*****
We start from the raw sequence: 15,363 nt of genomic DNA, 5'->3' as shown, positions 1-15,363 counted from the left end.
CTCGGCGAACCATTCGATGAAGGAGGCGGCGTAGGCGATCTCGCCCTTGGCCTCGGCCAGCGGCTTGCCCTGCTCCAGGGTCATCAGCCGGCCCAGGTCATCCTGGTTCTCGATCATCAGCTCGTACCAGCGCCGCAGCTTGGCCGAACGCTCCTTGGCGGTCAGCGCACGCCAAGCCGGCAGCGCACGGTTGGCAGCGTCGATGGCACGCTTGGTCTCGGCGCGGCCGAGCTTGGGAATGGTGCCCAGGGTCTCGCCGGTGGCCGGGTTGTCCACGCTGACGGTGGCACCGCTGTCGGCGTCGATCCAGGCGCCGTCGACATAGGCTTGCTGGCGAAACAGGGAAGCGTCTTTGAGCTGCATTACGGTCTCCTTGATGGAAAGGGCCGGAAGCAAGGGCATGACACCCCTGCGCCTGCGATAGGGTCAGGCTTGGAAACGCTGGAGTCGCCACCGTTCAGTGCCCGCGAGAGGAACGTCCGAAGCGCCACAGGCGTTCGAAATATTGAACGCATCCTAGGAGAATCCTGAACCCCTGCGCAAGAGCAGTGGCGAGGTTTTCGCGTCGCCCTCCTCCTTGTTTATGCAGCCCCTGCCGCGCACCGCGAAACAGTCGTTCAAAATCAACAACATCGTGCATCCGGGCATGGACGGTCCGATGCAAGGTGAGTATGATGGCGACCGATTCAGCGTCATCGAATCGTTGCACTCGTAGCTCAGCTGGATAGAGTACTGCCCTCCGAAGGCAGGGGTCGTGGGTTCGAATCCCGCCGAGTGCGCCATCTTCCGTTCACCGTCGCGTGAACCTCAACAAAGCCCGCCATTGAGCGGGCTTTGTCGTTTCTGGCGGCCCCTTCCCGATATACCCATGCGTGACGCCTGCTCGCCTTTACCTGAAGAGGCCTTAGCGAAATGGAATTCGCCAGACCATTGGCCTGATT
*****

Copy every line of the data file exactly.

We start from the raw sequence: 15,363 nt of genomic DNA, 5'->3' as shown, positions 1-15,363 counted from the left end.
CTCGGCGAACCATTCGATGAAGGAGGCGGCGTAGGCGATCTCGCCCTTGGCCTCGGCCAGCGGCTTGCCCTGCTCCAGGGTCATCAGCCGGCCCAGGTCATCCTGGTTCTCGATCATCAGCTCGTACCAGCGCCGCAGCTTGGCCGAACGCTCCTTGGCGGTCAGCGCACGCCAAGCCGGCAGCGCACGGTTGGCAGCGTCGATGGCACGCTTGGTCTCGGCGCGGCCGAGCTTGGGAATGGTGCCCAGGGTCTCGCCGGTGGCCGGGTTGTCCACGCTGACGGTGGCACCGCTGTCGGCGTCGATCCAGGCGCCGTCGACATAGGCTTGCTGGCGAAACAGGGAAGCGTCTTTGAGCTGCATTACGGTCTCCTTGATGGAAAGGGCCGGAAGCAAGGGCATGACACCCCTGCGCCTGCGATAGGGTCAGGCTTGGAAACGCTGGAGTCGCCACCGTTCAGTGCCCGCGAGAGGAACGTCCGAAGCGCCACAGGCGTTCGAAATATTGAACGCATCCTAGGAGAATCCTGAACCCCTGCGCAAGAGCAGTGGCGAGGTTTTCGCGTCGCCCTCCTCCTTGTTTATGCAGCCCCTGCCGCGCACCGCGAAACAGTCGTTCAAAATCAACAACATCGTGCATCCGGGCATGGACGGTCCGATGCAAGGTGAGTATGATGGCGACCGATTCAGCGTCATCGAATCGTTGCACTCGTAGCTCAGCTGGATAGAGTACTGCCCTCCGAAGGCAGGGGTCGTGGGTTCGAATCCCGCCGAGTGCGCCATCTTCCGTTCACCGTCGCGTGAACCTCAACAAAGCCCGCCATTGAGCGGGCTTTGTCGTTTCTGGCGGCCCCTTCCCGATATACCCATGCGTGACGCCTGCTCGCCTTTACCTGAAGAGGCCTTAGCGAAATGGAATTCGCCAGACCATTGGCCTGATT